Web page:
TOKYO, OCT. 19 -- In their zeal to conquer markets, Japanese corporations have traditionally paid scant attention to the concerns of stockholders. But today they received a message from the government: Start paying your shareholders higher dividends.

The message was delivered by Mitsuhiko Matsuno, director-general of the Finance Ministry's securities bureau, at a meeting of the Keidandren, the federation of major Japanese companies. According to a source who attended the meeting, Matsuno said: "It is important for companies to more fully consider the returns paid to investors."

Although Matsuno's wording was vague, Keidandren officials said there was no mistaking the fact that he was criticizing corporate Japan's dividend policies. And because the criticism came from the Finance Ministry, which is the most prestigious and powerful agency in the Japanese bureaucracy, corporate executives will have to pay close heed, Keidandren officials said.

The development could mark the start of a shift in Japanese business attitudes.

Japan's corporate giants are well-known for putting the interests of their customers, employees and suppliers way ahead of their shareholders. They can afford to do so without worrying about the threat of takeovers because in many cases, the majority of their shares are held by corporate allies -- typically suppliers and customers. One result is that Japanese companies tend to pay out a substantially lower percentage of their profits to shareholders than American firms do.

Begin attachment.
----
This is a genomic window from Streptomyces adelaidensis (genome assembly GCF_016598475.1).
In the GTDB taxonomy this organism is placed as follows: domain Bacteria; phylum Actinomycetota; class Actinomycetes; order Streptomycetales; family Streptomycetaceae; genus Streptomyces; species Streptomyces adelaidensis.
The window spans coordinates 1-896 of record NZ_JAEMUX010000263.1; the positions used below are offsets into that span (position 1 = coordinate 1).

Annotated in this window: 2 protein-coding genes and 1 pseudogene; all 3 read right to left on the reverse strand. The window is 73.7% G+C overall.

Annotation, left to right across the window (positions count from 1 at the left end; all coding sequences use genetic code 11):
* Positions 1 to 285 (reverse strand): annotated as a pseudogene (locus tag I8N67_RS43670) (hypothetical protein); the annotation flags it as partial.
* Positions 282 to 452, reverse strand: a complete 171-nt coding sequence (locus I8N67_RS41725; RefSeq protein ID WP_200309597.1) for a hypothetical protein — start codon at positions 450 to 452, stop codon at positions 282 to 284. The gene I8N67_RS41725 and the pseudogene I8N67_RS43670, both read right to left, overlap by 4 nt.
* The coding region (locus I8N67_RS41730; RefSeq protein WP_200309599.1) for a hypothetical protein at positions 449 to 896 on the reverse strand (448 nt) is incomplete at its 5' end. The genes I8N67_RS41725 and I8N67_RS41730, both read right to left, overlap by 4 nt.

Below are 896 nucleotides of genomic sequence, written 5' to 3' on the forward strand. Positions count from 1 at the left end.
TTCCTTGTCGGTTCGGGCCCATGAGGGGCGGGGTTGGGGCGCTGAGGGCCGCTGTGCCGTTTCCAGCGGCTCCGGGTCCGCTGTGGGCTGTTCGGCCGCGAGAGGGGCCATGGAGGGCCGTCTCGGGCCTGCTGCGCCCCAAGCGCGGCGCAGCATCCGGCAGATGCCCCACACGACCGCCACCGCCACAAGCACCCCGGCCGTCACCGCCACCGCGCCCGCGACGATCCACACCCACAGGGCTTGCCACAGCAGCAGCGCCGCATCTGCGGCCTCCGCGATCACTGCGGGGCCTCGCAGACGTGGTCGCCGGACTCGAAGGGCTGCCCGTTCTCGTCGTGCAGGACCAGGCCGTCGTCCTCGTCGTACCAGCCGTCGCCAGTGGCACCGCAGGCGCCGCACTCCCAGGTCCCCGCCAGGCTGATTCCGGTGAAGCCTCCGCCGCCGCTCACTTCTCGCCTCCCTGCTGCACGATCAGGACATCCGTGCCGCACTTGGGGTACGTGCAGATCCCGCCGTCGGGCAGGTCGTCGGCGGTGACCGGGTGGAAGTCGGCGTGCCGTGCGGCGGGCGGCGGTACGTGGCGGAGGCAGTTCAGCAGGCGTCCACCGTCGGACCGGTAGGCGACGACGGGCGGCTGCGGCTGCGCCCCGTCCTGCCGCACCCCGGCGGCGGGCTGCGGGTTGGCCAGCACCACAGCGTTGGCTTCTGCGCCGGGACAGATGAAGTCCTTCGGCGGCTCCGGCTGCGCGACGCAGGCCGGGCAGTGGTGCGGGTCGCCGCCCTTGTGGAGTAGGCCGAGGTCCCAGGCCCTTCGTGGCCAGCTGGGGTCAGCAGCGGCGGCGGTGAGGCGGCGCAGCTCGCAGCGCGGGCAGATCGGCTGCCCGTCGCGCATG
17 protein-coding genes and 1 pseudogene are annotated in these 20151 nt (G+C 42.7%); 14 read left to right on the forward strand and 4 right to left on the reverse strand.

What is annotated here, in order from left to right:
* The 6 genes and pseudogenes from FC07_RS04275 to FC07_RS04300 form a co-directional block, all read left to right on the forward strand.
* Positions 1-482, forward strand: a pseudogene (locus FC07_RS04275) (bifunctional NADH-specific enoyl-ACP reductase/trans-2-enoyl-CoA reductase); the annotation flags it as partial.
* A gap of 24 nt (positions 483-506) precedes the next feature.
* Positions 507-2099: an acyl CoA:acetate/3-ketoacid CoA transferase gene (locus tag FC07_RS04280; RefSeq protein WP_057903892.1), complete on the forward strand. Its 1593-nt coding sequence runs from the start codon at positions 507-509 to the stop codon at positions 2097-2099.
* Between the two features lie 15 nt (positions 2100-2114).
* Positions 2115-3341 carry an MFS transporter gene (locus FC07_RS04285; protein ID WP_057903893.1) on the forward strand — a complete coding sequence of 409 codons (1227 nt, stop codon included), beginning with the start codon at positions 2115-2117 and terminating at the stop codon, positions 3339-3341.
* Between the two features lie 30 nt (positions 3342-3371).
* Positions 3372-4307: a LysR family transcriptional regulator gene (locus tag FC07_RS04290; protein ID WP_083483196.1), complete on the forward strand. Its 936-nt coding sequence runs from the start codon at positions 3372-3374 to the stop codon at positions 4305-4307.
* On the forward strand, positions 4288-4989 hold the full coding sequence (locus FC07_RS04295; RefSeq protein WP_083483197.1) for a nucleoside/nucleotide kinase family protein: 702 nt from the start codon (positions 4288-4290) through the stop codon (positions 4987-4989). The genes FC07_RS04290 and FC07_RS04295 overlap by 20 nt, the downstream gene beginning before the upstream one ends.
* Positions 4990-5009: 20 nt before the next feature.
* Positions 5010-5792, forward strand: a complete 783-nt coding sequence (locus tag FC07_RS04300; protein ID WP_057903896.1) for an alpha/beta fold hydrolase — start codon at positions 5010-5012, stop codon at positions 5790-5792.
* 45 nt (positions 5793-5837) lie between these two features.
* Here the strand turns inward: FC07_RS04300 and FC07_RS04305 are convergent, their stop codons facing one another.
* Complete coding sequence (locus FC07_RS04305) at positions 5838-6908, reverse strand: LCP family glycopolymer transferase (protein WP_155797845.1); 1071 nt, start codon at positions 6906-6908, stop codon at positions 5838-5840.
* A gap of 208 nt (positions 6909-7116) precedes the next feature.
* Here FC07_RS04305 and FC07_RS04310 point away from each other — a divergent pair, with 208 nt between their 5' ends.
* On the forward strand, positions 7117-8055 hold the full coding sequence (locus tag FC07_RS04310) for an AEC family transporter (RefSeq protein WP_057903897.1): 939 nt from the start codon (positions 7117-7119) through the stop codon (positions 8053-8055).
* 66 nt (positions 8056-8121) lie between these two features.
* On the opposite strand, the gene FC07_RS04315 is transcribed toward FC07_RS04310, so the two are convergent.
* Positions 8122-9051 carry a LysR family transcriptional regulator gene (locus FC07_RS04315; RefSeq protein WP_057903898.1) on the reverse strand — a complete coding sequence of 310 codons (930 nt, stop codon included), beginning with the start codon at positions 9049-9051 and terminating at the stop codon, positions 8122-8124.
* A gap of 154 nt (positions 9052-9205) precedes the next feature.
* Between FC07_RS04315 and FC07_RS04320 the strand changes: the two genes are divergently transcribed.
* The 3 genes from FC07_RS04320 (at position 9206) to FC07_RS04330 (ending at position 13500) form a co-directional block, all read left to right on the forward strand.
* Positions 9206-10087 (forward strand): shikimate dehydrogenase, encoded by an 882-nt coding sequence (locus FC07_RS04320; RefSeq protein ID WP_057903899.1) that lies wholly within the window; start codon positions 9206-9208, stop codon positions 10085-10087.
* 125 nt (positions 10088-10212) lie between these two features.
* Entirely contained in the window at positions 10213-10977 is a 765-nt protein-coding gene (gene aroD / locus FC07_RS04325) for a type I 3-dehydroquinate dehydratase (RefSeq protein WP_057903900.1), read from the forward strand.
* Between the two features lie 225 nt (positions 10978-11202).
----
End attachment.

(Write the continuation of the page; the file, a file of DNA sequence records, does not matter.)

By indicating that it favors higher dividends, the Finance Ministry is implicitly endorsing some of the arguments advanced by American oilman T. Boone Pickens, who sparked a debate here about shareholder rights when he launched a raid on a Tokyo auto-parts company.

Pickens and his allies argue that Japanese management violates the tenets of capitalism by ignoring the interests of owners. Moreover, in Pickens's view, Japan's system of "cross-shareholding" among companies creates a club-like environment that protects the status quo and unfairly keeps newcomers from breaking into the Japanese market.

Defenders of the Japanese system said it has helped engender the nation's economic miracle by giving corporate managers the sense of security they need to invest in their companies' long-term future. The reason U.S. firms have lost out in global markets, Pickens's adversaries contend, is that American executives are excessively worried about providing shareholders with short-term rewards.

By prompting Japanese companies to boost their payouts, the Finance Ministry might help to buoy the Tokyo stock market, which despite a recent rally has been generally depressed this year.

But Keidandren officials said the ministry's move, rather than being aimed primarily at driving up stocks, is part of a longer-range reexamination of how Japanese firms raise money.